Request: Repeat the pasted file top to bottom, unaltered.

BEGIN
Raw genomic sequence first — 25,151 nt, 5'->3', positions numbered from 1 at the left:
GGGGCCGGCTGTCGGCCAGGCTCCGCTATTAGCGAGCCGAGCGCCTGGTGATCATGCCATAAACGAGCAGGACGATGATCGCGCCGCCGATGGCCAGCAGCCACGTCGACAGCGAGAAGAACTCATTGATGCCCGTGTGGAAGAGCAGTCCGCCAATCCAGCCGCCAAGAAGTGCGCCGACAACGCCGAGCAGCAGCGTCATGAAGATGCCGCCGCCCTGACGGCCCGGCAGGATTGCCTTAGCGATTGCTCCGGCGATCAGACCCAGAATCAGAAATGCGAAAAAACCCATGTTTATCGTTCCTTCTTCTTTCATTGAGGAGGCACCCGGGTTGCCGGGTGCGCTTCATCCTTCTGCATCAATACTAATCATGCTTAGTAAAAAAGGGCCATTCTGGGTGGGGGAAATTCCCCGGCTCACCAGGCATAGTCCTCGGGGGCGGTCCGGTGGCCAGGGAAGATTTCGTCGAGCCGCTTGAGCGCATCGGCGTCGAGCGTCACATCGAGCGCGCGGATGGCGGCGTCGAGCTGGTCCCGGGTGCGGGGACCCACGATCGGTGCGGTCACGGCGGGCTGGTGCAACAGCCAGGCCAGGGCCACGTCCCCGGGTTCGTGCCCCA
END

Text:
Raw genomic sequence first — 25,151 nt, 5'->3', positions numbered from 1 at the left:
GGGGCCGGCTGTCGGCCAGGCTCCGCTATTAGCGAGCCGAGCGCCTGGTGATCATGCCATAAACGAGCAGGACGATGATCGCGCCGCCGATGGCCAGCAGCCACGTCGACAGCGAGAAGAACTCATTGATGCCCGTGTGGAAGAGCAGTCCGCCAATCCAGCCGCCAAGAAGTGCGCCGACAACGCCGAGCAGCAGCGTCATGAAGATGCCGCCGCCCTGACGGCCCGGCAGGATTGCCTTAGCGATTGCTCCGGCGATCAGACCCAGAATCAGAAATGCGAAAAAACCCATGTTTATCGTTCCTTCTTCTTTCATTGAGGAGGCACCCGGGTTGCCGGGTGCGCTTCATCCTTCTGCATCAATACTAATCATGCTTAGTAAAAAAGGGCCATTCTGGGTGGGGGAAATTCCCCGGCTCACCAGGCATAGTCCTCGGGGGCGGTCCGGTGGCCAGGGAAGATTTCGTCGAGCCGCTTGAGCGCATCGGCGTCGAGCGTCACATCGAGCGCGCGGATGGCGGCGTCGAGCTGGTCCCGGGTGCGGGGACCCACGATCGGTGCGGTCACGGCGGGCTGGTGCAACAGCCAGGCCAGGGCCACGTCCCCGGGTTCGTGCCCCA